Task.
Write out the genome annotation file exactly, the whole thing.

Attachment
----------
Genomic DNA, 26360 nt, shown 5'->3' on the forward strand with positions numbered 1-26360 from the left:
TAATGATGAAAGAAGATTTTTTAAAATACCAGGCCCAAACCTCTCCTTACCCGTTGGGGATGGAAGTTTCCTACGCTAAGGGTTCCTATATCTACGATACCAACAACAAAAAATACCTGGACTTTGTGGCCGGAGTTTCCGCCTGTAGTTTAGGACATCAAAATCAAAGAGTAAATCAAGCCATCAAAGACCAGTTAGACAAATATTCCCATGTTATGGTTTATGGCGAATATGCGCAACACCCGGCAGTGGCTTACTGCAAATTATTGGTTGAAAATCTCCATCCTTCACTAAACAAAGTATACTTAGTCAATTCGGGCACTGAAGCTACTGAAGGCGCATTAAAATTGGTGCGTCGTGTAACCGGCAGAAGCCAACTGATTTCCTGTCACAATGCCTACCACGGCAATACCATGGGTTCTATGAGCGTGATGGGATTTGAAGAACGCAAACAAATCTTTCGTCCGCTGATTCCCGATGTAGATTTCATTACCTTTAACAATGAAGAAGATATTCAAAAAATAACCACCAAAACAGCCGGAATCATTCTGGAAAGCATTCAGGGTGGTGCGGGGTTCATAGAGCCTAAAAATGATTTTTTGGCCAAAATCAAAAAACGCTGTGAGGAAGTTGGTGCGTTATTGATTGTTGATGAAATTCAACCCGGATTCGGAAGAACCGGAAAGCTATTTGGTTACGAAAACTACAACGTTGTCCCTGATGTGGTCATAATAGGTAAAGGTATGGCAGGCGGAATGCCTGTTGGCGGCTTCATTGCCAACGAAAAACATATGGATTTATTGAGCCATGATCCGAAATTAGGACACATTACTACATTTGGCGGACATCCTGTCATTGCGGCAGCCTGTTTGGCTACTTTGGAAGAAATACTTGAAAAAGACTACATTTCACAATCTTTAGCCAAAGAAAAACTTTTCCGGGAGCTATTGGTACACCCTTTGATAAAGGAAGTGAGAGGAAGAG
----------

Genomic DNA, 26360 nt, shown 5'->3' on the forward strand with positions numbered 1-26360 from the left:
TAATGATGAAAGAAGATTTTTTAAAATACCAGGCCCAAACCTCTCCTTACCCGTTGGGGATGGAAGTTTCCTACGCTAAGGGTTCCTATATCTACGATACCAACAACAAAAAATACCTGGACTTTGTGGCCGGAGTTTCCGCCTGTAGTTTAGGACATCAAAATCAAAGAGTAAATCAAGCCATCAAAGACCAGTTAGACAAATATTCCCATGTTATGGTTTATGGCGAATATGCGCAACACCCGGCAGTGGCTTACTGCAAATTATTGGTTGAAAATCTCCATCCTTCACTAAACAAAGTATACTTAGTCAATTCGGGCACTGAAGCTACTGAAGGCGCATTAAAATTGGTGCGTCGTGTAACCGGCAGAAGCCAACTGATTTCCTGTCACAATGCCTACCACGGCAATACCATGGGTTCTATGAGCGTGATGGGATTTGAAGAACGCAAACAAATCTTTCGTCCGCTGATTCCCGATGTAGATTTCATTACCTTTAACAATGAAGAAGATATTCAAAAAATAACCACCAAAACAGCCGGAATCATTCTGGAAAGCATTCAGGGTGGTGCGGGGTTCATAGAGCCTAAAAATGATTTTTTGGCCAAAATCAAAAAACGCTGTGAGGAAGTTGGTGCGTTATTGATTGTTGATGAAATTCAACCCGGATTCGGAAGAACCGGAAAGCTATTTGGTTACGAAAACTACAACGTTGTCCCTGATGTGGTCATAATAGGTAAAGGTATGGCAGGCGGAATGCCTGTTGGCGGCTTCATTGCCAACGAAAAACATATGGATTTATTGAGCCATGATCCGAAATTAGGACACATTACTACATTTGGCGGACATCCTGTCATTGCGGCAGCCTGTTTGGCTACTTTGGAAGAAATACTTGAAAAAGACTACATTTCACAATCTTTAGCCAAAGAAAAACTTTTCCGGGAGCTATTGGTACACCCTTTGATAAAGGAAGTGAGAGGAAGAG